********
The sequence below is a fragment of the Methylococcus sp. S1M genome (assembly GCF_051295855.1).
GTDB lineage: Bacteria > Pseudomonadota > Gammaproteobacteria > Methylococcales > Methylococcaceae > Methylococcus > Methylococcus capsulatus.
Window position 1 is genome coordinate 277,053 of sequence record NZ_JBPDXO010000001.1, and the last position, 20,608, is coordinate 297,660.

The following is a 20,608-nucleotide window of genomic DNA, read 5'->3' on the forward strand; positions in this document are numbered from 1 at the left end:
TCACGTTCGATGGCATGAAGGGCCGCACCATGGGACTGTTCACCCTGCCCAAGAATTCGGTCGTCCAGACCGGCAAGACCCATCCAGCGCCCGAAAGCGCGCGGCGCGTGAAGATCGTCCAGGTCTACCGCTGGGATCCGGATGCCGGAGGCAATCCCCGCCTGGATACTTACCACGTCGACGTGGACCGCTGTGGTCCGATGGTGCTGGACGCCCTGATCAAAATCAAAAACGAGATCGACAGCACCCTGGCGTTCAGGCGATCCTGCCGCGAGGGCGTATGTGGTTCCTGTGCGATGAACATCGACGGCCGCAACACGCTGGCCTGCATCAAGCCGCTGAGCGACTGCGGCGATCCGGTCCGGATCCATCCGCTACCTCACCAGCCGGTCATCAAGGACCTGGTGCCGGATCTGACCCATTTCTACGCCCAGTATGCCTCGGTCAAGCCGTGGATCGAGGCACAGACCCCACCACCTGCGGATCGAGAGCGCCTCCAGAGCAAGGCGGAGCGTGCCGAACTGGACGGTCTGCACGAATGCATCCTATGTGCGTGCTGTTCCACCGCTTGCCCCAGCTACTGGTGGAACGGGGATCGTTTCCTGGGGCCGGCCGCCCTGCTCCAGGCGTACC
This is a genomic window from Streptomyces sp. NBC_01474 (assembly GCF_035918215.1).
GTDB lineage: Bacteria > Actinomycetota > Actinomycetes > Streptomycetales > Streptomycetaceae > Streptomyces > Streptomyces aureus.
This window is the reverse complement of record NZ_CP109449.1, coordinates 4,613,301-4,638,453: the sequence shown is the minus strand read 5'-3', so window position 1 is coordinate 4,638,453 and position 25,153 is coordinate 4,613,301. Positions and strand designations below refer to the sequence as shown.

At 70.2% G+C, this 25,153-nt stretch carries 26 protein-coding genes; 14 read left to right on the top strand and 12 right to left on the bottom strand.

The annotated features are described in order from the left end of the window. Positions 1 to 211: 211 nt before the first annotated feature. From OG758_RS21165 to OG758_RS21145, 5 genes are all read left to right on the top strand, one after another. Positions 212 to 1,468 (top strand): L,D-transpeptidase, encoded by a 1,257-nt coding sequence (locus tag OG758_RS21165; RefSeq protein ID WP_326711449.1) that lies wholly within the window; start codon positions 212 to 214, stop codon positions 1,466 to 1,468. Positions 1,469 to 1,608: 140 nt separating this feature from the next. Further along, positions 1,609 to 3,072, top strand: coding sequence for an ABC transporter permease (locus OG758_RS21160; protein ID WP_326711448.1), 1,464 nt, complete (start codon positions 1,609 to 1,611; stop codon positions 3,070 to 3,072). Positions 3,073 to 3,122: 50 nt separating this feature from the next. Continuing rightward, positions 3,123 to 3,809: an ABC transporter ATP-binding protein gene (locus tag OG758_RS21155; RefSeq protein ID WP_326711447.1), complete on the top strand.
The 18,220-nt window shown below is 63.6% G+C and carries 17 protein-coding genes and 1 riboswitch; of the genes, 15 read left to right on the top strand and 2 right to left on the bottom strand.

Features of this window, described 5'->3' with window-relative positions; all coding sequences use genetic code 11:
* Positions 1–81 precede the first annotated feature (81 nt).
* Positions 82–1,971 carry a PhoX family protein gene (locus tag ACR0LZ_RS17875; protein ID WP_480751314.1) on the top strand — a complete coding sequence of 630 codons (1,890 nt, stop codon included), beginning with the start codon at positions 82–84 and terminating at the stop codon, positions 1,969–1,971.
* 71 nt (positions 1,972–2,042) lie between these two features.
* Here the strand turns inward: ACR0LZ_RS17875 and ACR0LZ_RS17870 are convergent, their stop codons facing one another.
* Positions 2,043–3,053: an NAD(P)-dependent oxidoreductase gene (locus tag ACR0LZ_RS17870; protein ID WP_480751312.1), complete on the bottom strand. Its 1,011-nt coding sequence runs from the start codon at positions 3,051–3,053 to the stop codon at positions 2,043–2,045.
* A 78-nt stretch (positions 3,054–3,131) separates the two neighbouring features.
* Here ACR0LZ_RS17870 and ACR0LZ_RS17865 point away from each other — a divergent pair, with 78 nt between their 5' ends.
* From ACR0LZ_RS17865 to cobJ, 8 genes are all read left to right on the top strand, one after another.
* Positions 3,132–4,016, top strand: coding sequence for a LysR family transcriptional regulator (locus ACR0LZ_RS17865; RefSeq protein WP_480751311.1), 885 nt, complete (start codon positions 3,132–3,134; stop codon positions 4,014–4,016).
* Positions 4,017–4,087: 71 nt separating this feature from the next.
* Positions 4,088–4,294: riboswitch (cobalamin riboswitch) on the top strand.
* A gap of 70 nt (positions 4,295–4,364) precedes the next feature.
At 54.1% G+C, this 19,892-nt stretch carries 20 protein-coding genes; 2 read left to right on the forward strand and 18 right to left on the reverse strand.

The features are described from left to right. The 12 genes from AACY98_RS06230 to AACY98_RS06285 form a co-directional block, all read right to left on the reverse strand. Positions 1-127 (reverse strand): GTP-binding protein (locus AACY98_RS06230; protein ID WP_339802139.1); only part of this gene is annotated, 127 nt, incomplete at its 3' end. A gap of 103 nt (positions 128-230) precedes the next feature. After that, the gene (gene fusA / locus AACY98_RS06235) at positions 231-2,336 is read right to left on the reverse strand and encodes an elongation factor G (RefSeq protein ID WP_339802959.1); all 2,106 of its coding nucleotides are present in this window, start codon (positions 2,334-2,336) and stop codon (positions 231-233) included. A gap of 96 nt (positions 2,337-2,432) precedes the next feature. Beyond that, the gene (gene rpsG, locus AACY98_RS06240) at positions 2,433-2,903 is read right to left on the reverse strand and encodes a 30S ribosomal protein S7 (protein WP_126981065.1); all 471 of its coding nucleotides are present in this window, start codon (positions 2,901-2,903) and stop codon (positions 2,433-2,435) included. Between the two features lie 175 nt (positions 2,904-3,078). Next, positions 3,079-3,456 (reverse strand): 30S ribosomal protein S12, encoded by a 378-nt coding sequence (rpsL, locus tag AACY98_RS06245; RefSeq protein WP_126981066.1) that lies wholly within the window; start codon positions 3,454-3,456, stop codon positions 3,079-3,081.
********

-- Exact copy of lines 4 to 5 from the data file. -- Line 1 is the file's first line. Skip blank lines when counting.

The following is a 20,608-nucleotide window of genomic DNA, read 5'->3' on the forward strand; positions in this document are numbered from 1 at the left end:
TCACGTTCGATGGCATGAAGGGCCGCACCATGGGACTGTTCACCCTGCCCAAGAATTCGGTCGTCCAGACCGGCAAGACCCATCCAGCGCCCGAAAGCGCGCGGCGCGTGAAGATCGTCCAGGTCTACCGCTGGGATCCGGATGCCGGAGGCAATCCCCGCCTGGATACTTACCACGTCGACGTGGACCGCTGTGGTCCGATGGTGCTGGACGCCCTGATCAAAATCAAAAACGAGATCGACAGCACCCTGGCGTTCAGGCGATCCTGCCGCGAGGGCGTATGTGGTTCCTGTGCGATGAACATCGACGGCCGCAACACGCTGGCCTGCATCAAGCCGCTGAGCGACTGCGGCGATCCGGTCCGGATCCATCCGCTACCTCACCAGCCGGTCATCAAGGACCTGGTGCCGGATCTGACCCATTTCTACGCCCAGTATGCCTCGGTCAAGCCGTGGATCGAGGCACAGACCCCACCACCTGCGGATCGAGAGCGCCTCCAGAGCAAGGCGGAGCGTGCCGAACTGGACGGTCTGCACGAATGCATCCTATGTGCGTGCTGTTCCACCGCTTGCCCCAGCTACTGGTGGAACGGGGATCGTTTCCTGGGGCCGGCCGCCCTGCTCCAGGCGTACC